Book – The Woman Who Walked Into the Sea

There is a recent report in the prestigious science journal, Nature about the first complete genome sequencing of two identical twins by Brazilian scientists. What was notable about the twins was that even though they have the same genetic makeup, one suffered from multiple sclerosis while the other is, by all accounts, healthy. Scientists researching the couple are at a loss to explain how genetic twins can end up with such diametrically-different medical destinies.

By far and large, all of us are products of gene lottery: our individual genome – the genetic blueprint that mapped, among others, our future health or ill-health – is the result of random mixing and swapping of our parents’ genes, which of course they inherited individually from a long line of forbearers. This is a lottery for two reasons: one, the shuffling of our parents’ genes when they made the egg or sperm respectively, and the mosaic genotypes that resulted in us when the sperm fertilised the egg; and two, dad did not choose his mate based on what he knew about her genetic fitness or suitability, and mom, likewise. Most of the time, happily, most of us get a reasonably good draw of genetic cards and thus are relatively healthy; many, though, are shuffled a bad hand, and some even suffer horribly from genetically-inherited diseases such as cystic fibrosis, breast cancer, thalassemia , sickle-cell anemia, and many more. In fact, there are hundreds of diseases, perhaps thousands, are now known to be caused by defects in genes, often a single misspelling in the genetic code.

There is a married couple who are very close relatives of mine who have a gut-wrenching story to tell. Having just been married, they were eager to start a family. It was a joy to see them, like all proud parents, dotting on their first-born. 5 months later they buried their little son. Then in quick succession they tried to have children to ameliorate their loss. The second-born died as a 3-month old while the third lasted 8 months as the doctors and parents battled and tried their best to save him from the same fate as his siblings. The doctors said their little hearts did not grow even as their bodies grew. I never did know the technical terms by which the doctors characterised the disease but it is obvious they suffered from congenital heart defects. Perhaps, it was like Ellis-van Creveld syndrome, a form of congenital heart defect that is a rare autosomal recessive trait. Perhaps with one sick child you can reasonably suspect an aberrant genetic mutation but 3 sick children in succession point to a genetic inheritance with deep (and fatal) penetrance.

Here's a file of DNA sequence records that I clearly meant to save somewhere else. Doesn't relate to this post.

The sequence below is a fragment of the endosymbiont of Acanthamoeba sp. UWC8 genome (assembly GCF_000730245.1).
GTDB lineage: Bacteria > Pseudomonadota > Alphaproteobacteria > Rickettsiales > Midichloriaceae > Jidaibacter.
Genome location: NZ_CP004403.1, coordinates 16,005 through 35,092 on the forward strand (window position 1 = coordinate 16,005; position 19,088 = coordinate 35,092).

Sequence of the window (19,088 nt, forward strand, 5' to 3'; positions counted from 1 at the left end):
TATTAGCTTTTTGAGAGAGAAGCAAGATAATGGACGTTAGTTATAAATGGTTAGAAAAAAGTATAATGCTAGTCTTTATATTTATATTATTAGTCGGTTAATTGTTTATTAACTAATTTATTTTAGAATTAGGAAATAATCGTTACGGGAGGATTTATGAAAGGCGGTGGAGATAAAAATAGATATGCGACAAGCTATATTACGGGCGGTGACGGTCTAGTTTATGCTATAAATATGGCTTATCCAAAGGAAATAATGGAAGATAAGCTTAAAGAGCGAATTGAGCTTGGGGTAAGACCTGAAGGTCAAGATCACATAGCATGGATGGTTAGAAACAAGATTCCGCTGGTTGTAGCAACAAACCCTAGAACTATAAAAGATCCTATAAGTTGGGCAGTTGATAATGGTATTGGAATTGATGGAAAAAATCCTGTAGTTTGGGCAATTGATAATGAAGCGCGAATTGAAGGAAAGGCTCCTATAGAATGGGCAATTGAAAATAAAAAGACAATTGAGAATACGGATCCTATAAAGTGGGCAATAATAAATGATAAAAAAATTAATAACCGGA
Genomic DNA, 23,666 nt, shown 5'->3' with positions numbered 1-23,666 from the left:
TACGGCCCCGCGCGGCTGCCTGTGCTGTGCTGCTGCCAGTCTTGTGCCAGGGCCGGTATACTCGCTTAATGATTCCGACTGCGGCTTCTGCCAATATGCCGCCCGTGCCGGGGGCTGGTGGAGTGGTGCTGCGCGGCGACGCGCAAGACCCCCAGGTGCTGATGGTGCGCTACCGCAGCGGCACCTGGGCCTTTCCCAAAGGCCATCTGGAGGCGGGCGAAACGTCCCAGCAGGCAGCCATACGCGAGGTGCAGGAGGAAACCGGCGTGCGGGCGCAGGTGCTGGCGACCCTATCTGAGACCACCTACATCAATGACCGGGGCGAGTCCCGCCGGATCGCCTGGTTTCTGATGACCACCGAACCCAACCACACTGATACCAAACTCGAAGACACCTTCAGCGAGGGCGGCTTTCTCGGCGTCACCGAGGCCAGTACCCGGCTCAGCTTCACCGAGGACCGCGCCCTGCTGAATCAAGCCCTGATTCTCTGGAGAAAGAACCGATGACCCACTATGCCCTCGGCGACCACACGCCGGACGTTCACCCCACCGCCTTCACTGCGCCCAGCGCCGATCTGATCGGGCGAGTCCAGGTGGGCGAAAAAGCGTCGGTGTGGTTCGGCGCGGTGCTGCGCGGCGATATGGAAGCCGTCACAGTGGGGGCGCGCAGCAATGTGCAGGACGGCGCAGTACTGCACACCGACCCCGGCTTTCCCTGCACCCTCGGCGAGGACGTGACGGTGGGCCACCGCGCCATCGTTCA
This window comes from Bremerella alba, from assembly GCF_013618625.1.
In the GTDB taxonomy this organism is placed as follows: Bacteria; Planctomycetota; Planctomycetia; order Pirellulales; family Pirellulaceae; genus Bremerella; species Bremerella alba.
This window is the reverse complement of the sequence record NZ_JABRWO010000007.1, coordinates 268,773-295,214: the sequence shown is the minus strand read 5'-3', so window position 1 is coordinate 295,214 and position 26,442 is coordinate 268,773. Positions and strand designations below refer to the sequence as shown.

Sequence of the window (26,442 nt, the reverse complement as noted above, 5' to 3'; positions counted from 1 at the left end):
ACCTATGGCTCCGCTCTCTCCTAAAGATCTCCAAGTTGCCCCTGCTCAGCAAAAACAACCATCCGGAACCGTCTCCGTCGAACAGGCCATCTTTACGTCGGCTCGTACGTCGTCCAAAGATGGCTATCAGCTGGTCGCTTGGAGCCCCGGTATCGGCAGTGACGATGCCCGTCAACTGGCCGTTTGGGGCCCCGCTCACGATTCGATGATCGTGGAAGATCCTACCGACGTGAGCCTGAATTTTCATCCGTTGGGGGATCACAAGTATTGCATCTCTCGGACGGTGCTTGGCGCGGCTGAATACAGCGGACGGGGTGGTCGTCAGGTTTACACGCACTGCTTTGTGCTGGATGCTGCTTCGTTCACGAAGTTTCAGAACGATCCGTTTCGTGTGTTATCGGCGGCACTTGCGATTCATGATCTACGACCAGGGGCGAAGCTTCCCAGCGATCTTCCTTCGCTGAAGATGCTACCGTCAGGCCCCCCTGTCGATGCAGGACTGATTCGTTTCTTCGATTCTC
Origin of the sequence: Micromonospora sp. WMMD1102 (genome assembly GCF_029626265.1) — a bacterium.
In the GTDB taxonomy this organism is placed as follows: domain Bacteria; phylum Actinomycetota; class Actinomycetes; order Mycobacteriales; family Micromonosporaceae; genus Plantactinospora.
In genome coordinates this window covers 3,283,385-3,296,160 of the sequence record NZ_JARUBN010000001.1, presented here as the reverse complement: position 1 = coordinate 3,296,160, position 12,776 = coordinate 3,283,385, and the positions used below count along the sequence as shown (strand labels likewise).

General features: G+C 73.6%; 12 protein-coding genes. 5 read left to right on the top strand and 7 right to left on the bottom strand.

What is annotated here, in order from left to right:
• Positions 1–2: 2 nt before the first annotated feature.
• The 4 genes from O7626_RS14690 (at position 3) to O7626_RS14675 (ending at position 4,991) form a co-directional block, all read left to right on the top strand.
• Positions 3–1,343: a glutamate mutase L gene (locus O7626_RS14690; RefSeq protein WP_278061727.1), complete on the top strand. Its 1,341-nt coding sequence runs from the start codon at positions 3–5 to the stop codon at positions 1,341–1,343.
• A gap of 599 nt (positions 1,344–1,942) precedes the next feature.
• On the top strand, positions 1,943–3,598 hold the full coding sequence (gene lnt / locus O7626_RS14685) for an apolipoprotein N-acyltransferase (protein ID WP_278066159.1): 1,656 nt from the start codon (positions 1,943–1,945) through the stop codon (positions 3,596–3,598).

Alice Wexler’s book, The Woman Who Walked into the Sea: Huntington’s and the Making of a Genetic Disease chronicles the history of one of the most dreaded of inherited diseases, Huntington’s, which is a disease that causes an progressive, unrelenting movement disorder with progressive mental decline and death.

Alice Wexler is also the sister to Nancy Wexler who was part of the team who spent more than 2 decades to track down the gene involved (at the tip of Chromosome 4, by the way) and causing Huntington’s Disease. Both of them, being the daughters of a woman afflicted with the disease, have a 50% chance of inheriting the affliction.


If you are interested in how your genes may and can define you, including how these may affect your future health, and how you may bequeath your kids with “bad” or “good” genes, I can give no better recommendation than Matt Ridley’s Genome: The Autobiography of a Species in 23 Chapters (P.S.). There are more indepth books of course, but Ridley writes succinctly for the non-scientific ilk like us.


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